A federal judge on Friday dismissed a lawsuit brought against Gov. Janet Mills by seven health care workers who claimed that the COVID-19 vaccine requirement violated their right to a religious exemption.
The seven health care workers, whose names were publicly revealed in mid-July, alleged that they were all fired after they sought and were denied exemptions for religious reasons, according to the complaint.
U.S. District Judge Jon Levy ruled that if hospitals made accomodations for those workers seeking an exemption, the hospitals would be breaking state law, NewsCenter Maine reported.
“Our health care organization continues to strive always to act in the best interests of our patients and our staff in these challenging times, and we’re gratified that the Court completely validated our conduct in this matter,” a Northern Light Health spokesperson wrote after the ruling.
A Maine law that does not allow an exemption from any type of vaccine requirement, including those for school children, for religious reasons went into effect last fall. Health care workers were required to be vaccinated against COVID-19 to keep their jobs in public-facing health care roles, with the rule being enforced on Oct. 29, 2021.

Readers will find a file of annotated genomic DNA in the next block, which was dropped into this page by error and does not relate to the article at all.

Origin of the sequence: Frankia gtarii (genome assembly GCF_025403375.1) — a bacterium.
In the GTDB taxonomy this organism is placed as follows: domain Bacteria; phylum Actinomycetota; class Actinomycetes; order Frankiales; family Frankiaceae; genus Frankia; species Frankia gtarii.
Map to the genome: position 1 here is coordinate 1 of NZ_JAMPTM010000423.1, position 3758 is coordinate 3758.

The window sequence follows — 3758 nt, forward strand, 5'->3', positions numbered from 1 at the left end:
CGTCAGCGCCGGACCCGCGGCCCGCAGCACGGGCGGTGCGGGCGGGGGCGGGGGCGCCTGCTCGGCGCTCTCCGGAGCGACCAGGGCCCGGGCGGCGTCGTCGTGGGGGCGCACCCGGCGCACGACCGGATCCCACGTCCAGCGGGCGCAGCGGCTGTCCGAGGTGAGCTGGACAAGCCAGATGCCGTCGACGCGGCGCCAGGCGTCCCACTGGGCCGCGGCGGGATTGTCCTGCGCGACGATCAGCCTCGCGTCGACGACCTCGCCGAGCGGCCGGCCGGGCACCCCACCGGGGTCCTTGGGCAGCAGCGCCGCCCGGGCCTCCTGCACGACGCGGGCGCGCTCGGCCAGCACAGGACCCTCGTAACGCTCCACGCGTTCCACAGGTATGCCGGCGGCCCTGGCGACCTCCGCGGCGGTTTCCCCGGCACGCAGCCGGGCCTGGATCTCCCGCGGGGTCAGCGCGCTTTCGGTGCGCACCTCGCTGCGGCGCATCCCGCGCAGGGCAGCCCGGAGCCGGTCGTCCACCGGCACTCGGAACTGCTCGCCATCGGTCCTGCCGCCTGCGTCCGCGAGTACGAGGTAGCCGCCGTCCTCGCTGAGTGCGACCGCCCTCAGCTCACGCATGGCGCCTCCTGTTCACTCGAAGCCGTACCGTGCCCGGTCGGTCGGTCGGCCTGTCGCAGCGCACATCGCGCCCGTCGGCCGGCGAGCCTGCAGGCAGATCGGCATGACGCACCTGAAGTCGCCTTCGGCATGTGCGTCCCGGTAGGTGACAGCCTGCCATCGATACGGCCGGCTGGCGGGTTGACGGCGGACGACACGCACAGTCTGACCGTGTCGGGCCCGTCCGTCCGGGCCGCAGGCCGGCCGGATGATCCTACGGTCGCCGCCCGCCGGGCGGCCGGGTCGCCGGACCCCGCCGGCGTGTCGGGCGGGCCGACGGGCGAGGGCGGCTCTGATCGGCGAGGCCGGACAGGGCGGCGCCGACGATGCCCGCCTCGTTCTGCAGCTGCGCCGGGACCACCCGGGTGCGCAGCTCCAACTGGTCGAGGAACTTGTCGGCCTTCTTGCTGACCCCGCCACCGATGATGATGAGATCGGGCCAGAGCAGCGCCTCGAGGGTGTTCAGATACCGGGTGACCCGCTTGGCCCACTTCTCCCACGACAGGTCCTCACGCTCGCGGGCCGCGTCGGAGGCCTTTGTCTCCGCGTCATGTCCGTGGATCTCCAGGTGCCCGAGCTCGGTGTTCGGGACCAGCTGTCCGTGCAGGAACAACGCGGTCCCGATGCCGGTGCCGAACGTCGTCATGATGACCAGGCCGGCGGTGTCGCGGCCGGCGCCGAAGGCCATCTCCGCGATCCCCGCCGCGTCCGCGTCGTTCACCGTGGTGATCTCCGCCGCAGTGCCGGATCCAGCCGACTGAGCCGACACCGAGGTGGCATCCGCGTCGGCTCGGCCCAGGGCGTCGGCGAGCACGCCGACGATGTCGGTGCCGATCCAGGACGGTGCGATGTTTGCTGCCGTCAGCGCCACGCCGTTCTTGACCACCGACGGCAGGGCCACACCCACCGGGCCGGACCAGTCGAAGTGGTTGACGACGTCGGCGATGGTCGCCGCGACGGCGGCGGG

The governor’s vaccine mandate for health care workers was upheld by a federal judge in Maine and by the 1st U.S. Circuit Court of Appeals in Boston. The U.S. Supreme Court declined to intervene to stop Maine’s law from going into effect. Justices allowed a similar mandate for health care workers issued by President Joe Biden to go forward.